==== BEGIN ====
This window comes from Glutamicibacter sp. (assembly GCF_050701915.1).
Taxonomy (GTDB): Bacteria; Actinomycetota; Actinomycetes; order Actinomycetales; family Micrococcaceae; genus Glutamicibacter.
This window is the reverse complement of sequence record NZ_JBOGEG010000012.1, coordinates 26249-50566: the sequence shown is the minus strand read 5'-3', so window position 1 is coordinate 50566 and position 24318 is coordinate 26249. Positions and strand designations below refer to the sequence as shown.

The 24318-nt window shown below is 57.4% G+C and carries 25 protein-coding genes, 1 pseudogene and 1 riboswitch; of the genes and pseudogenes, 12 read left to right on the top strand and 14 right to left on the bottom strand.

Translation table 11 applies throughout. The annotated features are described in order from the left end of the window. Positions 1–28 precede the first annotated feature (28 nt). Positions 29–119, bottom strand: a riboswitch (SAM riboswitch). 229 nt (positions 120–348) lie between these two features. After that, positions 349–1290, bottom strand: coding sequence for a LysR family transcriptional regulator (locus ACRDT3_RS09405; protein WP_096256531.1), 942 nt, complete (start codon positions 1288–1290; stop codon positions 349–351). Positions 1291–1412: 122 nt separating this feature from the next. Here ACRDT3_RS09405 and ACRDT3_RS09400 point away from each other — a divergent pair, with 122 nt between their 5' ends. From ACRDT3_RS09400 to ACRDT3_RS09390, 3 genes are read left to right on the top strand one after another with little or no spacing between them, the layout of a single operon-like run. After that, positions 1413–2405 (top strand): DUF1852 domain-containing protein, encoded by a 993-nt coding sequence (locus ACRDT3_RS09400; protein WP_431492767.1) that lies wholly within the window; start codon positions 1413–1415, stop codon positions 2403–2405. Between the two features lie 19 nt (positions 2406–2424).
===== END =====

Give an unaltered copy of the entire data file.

This window comes from Glutamicibacter sp. (assembly GCF_050701915.1).
Taxonomy (GTDB): Bacteria; Actinomycetota; Actinomycetes; order Actinomycetales; family Micrococcaceae; genus Glutamicibacter.
This window is the reverse complement of sequence record NZ_JBOGEG010000012.1, coordinates 26249-50566: the sequence shown is the minus strand read 5'-3', so window position 1 is coordinate 50566 and position 24318 is coordinate 26249. Positions and strand designations below refer to the sequence as shown.

The 24318-nt window shown below is 57.4% G+C and carries 25 protein-coding genes, 1 pseudogene and 1 riboswitch; of the genes and pseudogenes, 12 read left to right on the top strand and 14 right to left on the bottom strand.

Translation table 11 applies throughout. The annotated features are described in order from the left end of the window. Positions 1–28 precede the first annotated feature (28 nt). Positions 29–119, bottom strand: a riboswitch (SAM riboswitch). 229 nt (positions 120–348) lie between these two features. After that, positions 349–1290, bottom strand: coding sequence for a LysR family transcriptional regulator (locus ACRDT3_RS09405; protein WP_096256531.1), 942 nt, complete (start codon positions 1288–1290; stop codon positions 349–351). Positions 1291–1412: 122 nt separating this feature from the next. Here ACRDT3_RS09405 and ACRDT3_RS09400 point away from each other — a divergent pair, with 122 nt between their 5' ends. From ACRDT3_RS09400 to ACRDT3_RS09390, 3 genes are read left to right on the top strand one after another with little or no spacing between them, the layout of a single operon-like run. After that, positions 1413–2405 (top strand): DUF1852 domain-containing protein, encoded by a 993-nt coding sequence (locus ACRDT3_RS09400; protein WP_431492767.1) that lies wholly within the window; start codon positions 1413–1415, stop codon positions 2403–2405. Between the two features lie 19 nt (positions 2406–2424).